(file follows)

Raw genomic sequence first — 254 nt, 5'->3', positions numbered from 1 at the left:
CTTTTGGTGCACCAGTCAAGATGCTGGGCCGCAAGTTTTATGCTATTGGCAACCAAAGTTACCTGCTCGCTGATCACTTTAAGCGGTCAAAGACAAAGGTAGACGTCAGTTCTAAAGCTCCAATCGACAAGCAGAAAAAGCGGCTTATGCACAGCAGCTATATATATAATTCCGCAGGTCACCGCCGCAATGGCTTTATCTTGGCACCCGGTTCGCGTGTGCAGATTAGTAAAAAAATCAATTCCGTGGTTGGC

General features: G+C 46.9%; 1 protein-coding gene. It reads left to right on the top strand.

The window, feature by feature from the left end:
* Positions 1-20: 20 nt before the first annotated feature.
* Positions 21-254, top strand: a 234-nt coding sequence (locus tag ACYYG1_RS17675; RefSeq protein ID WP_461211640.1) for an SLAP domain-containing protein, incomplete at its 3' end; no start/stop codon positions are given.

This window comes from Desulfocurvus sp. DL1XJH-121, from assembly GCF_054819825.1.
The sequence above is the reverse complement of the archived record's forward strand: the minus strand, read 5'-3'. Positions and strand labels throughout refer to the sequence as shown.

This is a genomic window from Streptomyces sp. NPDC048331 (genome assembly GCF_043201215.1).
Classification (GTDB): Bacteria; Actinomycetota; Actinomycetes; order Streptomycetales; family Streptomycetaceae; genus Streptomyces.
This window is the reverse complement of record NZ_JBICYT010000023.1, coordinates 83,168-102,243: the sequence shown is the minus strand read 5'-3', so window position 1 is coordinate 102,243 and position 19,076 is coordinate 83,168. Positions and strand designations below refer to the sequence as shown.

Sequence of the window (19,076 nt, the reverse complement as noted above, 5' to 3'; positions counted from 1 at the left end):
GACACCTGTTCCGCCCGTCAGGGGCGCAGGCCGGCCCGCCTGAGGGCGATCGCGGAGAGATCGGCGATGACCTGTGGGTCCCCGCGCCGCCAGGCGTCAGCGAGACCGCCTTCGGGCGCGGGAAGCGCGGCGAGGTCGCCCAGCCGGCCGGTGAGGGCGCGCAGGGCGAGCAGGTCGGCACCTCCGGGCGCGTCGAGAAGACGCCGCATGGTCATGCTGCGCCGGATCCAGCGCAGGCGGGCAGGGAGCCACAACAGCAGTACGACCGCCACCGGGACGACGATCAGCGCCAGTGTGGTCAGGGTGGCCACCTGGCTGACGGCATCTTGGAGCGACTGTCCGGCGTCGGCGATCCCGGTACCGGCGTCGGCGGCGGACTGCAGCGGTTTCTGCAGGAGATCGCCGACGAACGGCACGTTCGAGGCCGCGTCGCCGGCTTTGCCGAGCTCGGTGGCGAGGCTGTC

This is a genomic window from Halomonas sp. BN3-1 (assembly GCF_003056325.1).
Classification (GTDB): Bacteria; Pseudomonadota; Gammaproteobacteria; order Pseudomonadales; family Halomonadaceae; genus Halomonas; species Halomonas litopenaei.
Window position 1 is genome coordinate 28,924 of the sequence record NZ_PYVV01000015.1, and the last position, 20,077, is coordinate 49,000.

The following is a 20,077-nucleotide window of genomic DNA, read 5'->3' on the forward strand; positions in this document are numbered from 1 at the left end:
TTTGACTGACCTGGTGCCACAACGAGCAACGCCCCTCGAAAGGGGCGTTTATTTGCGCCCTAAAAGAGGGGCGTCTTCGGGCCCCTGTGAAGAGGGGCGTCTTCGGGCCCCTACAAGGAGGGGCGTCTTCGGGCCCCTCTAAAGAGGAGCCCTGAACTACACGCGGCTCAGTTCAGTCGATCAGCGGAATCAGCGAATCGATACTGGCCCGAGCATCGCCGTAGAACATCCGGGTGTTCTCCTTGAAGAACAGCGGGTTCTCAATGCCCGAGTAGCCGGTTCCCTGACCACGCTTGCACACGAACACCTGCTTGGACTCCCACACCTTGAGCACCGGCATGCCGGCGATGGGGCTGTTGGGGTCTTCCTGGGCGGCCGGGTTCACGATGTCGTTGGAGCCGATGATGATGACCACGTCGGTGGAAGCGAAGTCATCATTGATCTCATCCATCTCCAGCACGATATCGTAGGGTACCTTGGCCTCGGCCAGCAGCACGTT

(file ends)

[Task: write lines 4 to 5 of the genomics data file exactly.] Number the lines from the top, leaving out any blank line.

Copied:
The window, feature by feature from the left end:
* Positions 1-20: 20 nt before the first annotated feature.